One of the hardest problems that we face in the early part of the game is when and how to split our back checkers. For a variety of reasons we do have to get them moving. They are vulnerable to being primed where they are and while they are static back on the ace point, our opponents can bring down builders from the midpoint without much danger. Once you have split them, your chances of improving your anchor get better and your coverage of the outfield doubles. The downside of splitting is that you are vulnerable to being attacked, but as you can't win the game without moving them, they do have to get off the ace at some point. It's my belief that for most of us, the time to split is on the first roll, when the danger of being attacked is at its lowest and our opponent is keen to bring down builders to make points. Generally speaking, the computer rollouts support this tactic at level scores and the balance tips even more in favour of splitting when you lead, less so when you trail.
Splitting does have one major benefit for most of us though, which is that in my view, it leads to games that are slightly easier to play where we will make fewer mistakes. The more skilful players, experts and above, like to make the more complex plays, slotting their 5pt aggressively and bringing down builders rather than splitting. For them, this is a good tactic, making the game harder to play so that they have more chance of outplaying their opponent. For the very great majority who will never reach this level and don't particularly aspire to do so, the split play will pay dividends.
It's the Crawford game and Black trails 0-4. White is the stronger player of the two. Black chose 13/10, 13/11. This is, according to the rollouts a minute mistake, 0.004ppg less than optimal so just about as unimportant as it can be. However he should split, partly because it's minutely better, but mostly because it makes the game easier to play. There's no cube in this game, so the back checkers have to move to win the point and the decision of when and how to split them is only going to get harder as the game goes on. 24/21, 13/11 is the usual split with this roll but 24/22, 13/10 is almost as good with the same equity as the two-down play. Worth a try on novelty value!
On his second turn, Black already had a tough choice.
He chose 11/9, 10/9, a 0.060 error. He can either make the 9pt without splitting, or he can make the 10pt and split. As the 10 and the 9pts are roughly equal in value, it's clear that he should make the 10pt and split.
The next turn, the play gets harder still, after White has rolled 5-5, played 13/3(2).
Black played this 24/21, 13/11, on the face of it an entirely reasonable play, looking to make progress on both sides of the board. This is another error though, about 0.068 this time and he should play 13/10, 6/4. Not many people will find this play OTB. As a rule, we are all (often wrongly) hesitant to slot after the opening roll and it's actually quite rare to slot the 4pt with the 5pt empty and it's also rare to want to slot when our opponent has a better board. What makes it right here? The secret lies in the stacks that both players have on their 6pts. These need to be developed and soon and for White it is even more urgent than for Black, as she has no other active builders. Doublets aside, she isn't going to have much chance of converting her stack into a prime, so she will welcome the chance to attack on her 4pt. Splitting also turns her 5-5 on the next turn from a disaster into an excellent roll and the huge swing on this one roll is quite important. Black's stack also has to be developed and the 6/4 slot is a nice way to do it, giving him good sixes next turn too. This play is more attractive here than usual, as Black can't lose a gammon, but it still looks right even at normal scores.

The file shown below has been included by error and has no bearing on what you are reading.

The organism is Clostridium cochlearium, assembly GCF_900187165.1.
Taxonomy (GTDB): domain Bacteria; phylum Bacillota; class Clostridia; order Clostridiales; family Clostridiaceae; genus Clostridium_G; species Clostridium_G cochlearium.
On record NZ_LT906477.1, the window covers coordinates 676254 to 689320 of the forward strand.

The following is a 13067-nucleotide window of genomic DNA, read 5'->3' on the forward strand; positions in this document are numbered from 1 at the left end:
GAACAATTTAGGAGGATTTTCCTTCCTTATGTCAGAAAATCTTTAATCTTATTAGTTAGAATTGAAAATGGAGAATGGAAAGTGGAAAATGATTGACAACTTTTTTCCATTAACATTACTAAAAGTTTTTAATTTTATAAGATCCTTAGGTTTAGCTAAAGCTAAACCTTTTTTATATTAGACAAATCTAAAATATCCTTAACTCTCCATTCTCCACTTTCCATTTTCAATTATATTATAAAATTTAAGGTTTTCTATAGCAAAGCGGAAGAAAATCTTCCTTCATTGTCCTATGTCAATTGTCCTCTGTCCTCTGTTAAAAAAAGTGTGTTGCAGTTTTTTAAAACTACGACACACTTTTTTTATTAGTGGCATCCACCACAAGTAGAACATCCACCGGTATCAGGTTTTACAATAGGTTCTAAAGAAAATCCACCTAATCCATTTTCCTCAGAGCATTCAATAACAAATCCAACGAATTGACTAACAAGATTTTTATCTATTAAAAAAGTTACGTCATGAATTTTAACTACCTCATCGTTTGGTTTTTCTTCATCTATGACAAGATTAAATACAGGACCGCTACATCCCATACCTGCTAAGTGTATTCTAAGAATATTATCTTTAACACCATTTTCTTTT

One useful tool for me is the use of mental flags, highlighting features of the board that are important on the next turn. I like to put a flag on stacks. The flag on my own stacks says "Unstack me now". The flag on my opponent's stack says, "Danger of falling checkers, keep clear". Try this one yourself, it's often a useful tool, steering us in the direction of a correct play.
So to recap, split early. It only gets harder later!
Until the next post, enjoy the game!
Subscribe to: Post Comments (Atom)
Good post. In the final position, I believe the chief reason that splitting is a blunder is that White has just rolled 55, bringing two more checkers into the zone and getting a huge race lead. (In my opinion this is more significant than the other factors you mentioned.) Splitting opens Black to attack, and furthermore Black doesn't want to race when so far behind in the race. His best chance is to steer for a priming game, and 13/10 6/4 is the purest way to do that. Getting hit isn't so bad when Black is anchored and already behind in the race.
The same theme occurs frequently in the opening. If your opponent rolls 55 on the second roll of the game and plays 13/3(2), then you should almost never separate your back checkers on your subsequent roll. For example, say you win the opening roll with 31, making your 5pt, and your opponent rolls 55 and plays 13/3(2). Now you roll 65. Most players would play 24/13, but 13/7 13/8 is better. However if your opponent had rolled 53 and made her 3pt (instead of rolling 55), then 24/13 on your third roll would be best.
Post a Comment